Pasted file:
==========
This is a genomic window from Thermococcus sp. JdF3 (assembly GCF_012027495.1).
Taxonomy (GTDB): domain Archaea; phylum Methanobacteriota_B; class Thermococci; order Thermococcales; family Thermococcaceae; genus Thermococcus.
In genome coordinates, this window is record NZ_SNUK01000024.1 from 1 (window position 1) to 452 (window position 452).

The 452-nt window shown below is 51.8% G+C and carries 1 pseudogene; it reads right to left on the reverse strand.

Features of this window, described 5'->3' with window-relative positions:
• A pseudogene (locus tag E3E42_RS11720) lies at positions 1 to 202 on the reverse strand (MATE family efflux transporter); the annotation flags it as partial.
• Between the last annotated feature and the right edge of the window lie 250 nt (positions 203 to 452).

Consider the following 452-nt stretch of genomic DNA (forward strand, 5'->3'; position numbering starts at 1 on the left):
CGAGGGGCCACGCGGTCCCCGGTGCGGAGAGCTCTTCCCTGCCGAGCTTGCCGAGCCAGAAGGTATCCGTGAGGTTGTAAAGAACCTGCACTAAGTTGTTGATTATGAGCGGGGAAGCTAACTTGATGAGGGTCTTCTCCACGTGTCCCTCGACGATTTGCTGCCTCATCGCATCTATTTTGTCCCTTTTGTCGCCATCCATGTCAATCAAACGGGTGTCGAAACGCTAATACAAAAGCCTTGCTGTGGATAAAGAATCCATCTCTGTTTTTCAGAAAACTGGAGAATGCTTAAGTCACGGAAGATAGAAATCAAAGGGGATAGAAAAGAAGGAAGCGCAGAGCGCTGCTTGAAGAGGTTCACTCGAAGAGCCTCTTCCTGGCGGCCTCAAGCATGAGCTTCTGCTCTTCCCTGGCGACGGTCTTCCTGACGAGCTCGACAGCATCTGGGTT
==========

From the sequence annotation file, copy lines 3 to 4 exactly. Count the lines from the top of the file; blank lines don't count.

In genome coordinates, this window is record NZ_SNUK01000024.1 from 1 (window position 1) to 452 (window position 452).

The 452-nt window shown below is 51.8% G+C and carries 1 pseudogene; it reads right to left on the reverse strand.